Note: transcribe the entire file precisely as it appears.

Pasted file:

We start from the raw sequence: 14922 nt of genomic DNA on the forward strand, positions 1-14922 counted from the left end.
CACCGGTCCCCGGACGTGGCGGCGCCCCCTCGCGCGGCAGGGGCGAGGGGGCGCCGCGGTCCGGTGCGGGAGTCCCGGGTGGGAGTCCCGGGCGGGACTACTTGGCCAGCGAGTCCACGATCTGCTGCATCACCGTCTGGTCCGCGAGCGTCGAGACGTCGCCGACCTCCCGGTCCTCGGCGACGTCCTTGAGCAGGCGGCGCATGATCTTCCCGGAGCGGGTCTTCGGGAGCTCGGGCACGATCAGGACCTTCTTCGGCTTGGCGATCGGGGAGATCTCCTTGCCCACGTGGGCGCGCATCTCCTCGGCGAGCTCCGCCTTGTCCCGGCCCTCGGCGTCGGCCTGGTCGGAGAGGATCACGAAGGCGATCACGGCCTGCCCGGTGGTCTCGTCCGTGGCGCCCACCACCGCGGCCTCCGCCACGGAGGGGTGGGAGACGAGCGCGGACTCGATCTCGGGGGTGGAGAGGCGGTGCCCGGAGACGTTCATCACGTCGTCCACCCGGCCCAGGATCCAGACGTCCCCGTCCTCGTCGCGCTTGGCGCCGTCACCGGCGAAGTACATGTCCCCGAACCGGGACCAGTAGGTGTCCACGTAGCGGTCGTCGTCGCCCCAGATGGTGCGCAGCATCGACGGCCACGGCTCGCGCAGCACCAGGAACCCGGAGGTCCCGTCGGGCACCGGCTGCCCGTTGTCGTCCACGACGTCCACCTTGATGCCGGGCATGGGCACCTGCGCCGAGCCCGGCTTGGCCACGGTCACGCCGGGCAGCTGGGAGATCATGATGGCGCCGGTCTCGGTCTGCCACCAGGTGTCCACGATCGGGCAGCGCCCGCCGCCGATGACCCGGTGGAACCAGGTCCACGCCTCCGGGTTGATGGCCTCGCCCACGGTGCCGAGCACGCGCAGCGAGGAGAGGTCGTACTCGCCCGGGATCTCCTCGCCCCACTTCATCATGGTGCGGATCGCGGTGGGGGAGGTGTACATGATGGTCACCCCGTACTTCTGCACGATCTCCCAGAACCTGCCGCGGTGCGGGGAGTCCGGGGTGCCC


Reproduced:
We start from the raw sequence: 14922 nt of genomic DNA on the forward strand, positions 1-14922 counted from the left end.
CACCGGTCCCCGGACGTGGCGGCGCCCCCTCGCGCGGCAGGGGCGAGGGGGCGCCGCGGTCCGGTGCGGGAGTCCCGGGTGGGAGTCCCGGGCGGGACTACTTGGCCAGCGAGTCCACGATCTGCTGCATCACCGTCTGGTCCGCGAGCGTCGAGACGTCGCCGACCTCCCGGTCCTCGGCGACGTCCTTGAGCAGGCGGCGCATGATCTTCCCGGAGCGGGTCTTCGGGAGCTCGGGCACGATCAGGACCTTCTTCGGCTTGGCGATCGGGGAGATCTCCTTGCCCACGTGGGCGCGCATCTCCTCGGCGAGCTCCGCCTTGTCCCGGCCCTCGGCGTCGGCCTGGTCGGAGAGGATCACGAAGGCGATCACGGCCTGCCCGGTGGTCTCGTCCGTGGCGCCCACCACCGCGGCCTCCGCCACGGAGGGGTGGGAGACGAGCGCGGACTCGATCTCGGGGGTGGAGAGGCGGTGCCCGGAGACGTTCATCACGTCGTCCACCCGGCCCAGGATCCAGACGTCCCCGTCCTCGTCGCGCTTGGCGCCGTCACCGGCGAAGTACATGTCCCCGAACCGGGACCAGTAGGTGTCCACGTAGCGGTCGTCGTCGCCCCAGATGGTGCGCAGCATCGACGGCCACGGCTCGCGCAGCACCAGGAACCCGGAGGTCCCGTCGGGCACCGGCTGCCCGTTGTCGTCCACGACGTCCACCTTGATGCCGGGCATGGGCACCTGCGCCGAGCCCGGCTTGGCCACGGTCACGCCGGGCAGCTGGGAGATCATGATGGCGCCGGTCTCGGTCTGCCACCAGGTGTCCACGATCGGGCAGCGCCCGCCGCCGATGACCCGGTGGAACCAGGTCCACGCCTCCGGGTTGATGGCCTCGCCCACGGTGCCGAGCACGCGCAGCGAGGAGAGGTCGTACTCGCCCGGGATCTCCTCGCCCCACTTCATCATGGTGCGGATCGCGGTGGGGGAGGTGTACATGATGGTCACCCCGTACTTCTGCACGATCTCCCAGAACCTGCCGCGGTGCGGGGAGTCCGGGGTGCCC